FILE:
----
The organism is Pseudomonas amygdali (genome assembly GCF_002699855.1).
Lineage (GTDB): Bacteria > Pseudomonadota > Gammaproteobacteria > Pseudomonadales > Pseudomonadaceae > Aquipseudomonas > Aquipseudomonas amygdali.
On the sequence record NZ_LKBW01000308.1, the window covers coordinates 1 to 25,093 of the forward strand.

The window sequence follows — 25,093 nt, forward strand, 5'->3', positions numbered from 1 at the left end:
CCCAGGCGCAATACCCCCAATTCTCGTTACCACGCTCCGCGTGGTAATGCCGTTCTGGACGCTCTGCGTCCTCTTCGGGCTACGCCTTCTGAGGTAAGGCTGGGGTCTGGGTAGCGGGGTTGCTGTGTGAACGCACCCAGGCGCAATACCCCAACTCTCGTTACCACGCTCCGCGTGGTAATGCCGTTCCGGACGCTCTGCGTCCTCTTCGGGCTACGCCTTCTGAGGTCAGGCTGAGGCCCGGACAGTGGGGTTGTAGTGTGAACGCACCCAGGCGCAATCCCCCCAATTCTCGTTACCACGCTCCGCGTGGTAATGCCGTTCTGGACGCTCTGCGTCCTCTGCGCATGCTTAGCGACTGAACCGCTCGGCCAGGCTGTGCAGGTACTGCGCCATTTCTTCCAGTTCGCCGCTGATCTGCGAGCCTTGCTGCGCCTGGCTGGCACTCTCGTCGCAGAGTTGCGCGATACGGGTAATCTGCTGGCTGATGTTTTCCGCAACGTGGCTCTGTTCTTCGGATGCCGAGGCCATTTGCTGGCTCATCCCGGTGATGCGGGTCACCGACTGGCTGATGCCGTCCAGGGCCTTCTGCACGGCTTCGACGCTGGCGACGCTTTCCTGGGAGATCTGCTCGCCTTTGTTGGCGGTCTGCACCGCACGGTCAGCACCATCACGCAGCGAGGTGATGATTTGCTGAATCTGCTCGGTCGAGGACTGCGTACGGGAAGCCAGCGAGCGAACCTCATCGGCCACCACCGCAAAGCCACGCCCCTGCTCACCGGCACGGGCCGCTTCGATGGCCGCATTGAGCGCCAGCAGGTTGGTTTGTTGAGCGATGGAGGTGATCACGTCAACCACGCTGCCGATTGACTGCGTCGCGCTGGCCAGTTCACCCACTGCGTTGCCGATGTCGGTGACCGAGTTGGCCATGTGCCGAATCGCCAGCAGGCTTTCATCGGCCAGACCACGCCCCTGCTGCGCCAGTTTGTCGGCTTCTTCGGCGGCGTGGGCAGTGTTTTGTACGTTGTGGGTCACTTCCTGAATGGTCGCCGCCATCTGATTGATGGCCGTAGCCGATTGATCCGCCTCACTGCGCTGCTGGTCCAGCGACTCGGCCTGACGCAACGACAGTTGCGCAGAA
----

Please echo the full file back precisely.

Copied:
The organism is Pseudomonas amygdali (genome assembly GCF_002699855.1).
Lineage (GTDB): Bacteria > Pseudomonadota > Gammaproteobacteria > Pseudomonadales > Pseudomonadaceae > Aquipseudomonas > Aquipseudomonas amygdali.
On the sequence record NZ_LKBW01000308.1, the window covers coordinates 1 to 25,093 of the forward strand.

The window sequence follows — 25,093 nt, forward strand, 5'->3', positions numbered from 1 at the left end:
CCCAGGCGCAATACCCCCAATTCTCGTTACCACGCTCCGCGTGGTAATGCCGTTCTGGACGCTCTGCGTCCTCTTCGGGCTACGCCTTCTGAGGTAAGGCTGGGGTCTGGGTAGCGGGGTTGCTGTGTGAACGCACCCAGGCGCAATACCCCAACTCTCGTTACCACGCTCCGCGTGGTAATGCCGTTCCGGACGCTCTGCGTCCTCTTCGGGCTACGCCTTCTGAGGTCAGGCTGAGGCCCGGACAGTGGGGTTGTAGTGTGAACGCACCCAGGCGCAATCCCCCCAATTCTCGTTACCACGCTCCGCGTGGTAATGCCGTTCTGGACGCTCTGCGTCCTCTGCGCATGCTTAGCGACTGAACCGCTCGGCCAGGCTGTGCAGGTACTGCGCCATTTCTTCCAGTTCGCCGCTGATCTGCGAGCCTTGCTGCGCCTGGCTGGCACTCTCGTCGCAGAGTTGCGCGATACGGGTAATCTGCTGGCTGATGTTTTCCGCAACGTGGCTCTGTTCTTCGGATGCCGAGGCCATTTGCTGGCTCATCCCGGTGATGCGGGTCACCGACTGGCTGATGCCGTCCAGGGCCTTCTGCACGGCTTCGACGCTGGCGACGCTTTCCTGGGAGATCTGCTCGCCTTTGTTGGCGGTCTGCACCGCACGGTCAGCACCATCACGCAGCGAGGTGATGATTTGCTGAATCTGCTCGGTCGAGGACTGCGTACGGGAAGCCAGCGAGCGAACCTCATCGGCCACCACCGCAAAGCCACGCCCCTGCTCACCGGCACGGGCCGCTTCGATGGCCGCATTGAGCGCCAGCAGGTTGGTTTGTTGAGCGATGGAGGTGATCACGTCAACCACGCTGCCGATTGACTGCGTCGCGCTGGCCAGTTCACCCACTGCGTTGCCGATGTCGGTGACCGAGTTGGCCATGTGCCGAATCGCCAGCAGGCTTTCATCGGCCAGACCACGCCCCTGCTGCGCCAGTTTGTCGGCTTCTTCGGCGGCGTGGGCAGTGTTTTGTACGTTGTGGGTCACTTCCTGAATGGTCGCCGCCATCTGATTGATGGCCGTAGCCGATTGATCCGCCTCACTGCGCTGCTGGTCCAGCGACTCGGCCTGACGCAACGACAGTTGCGCAGAA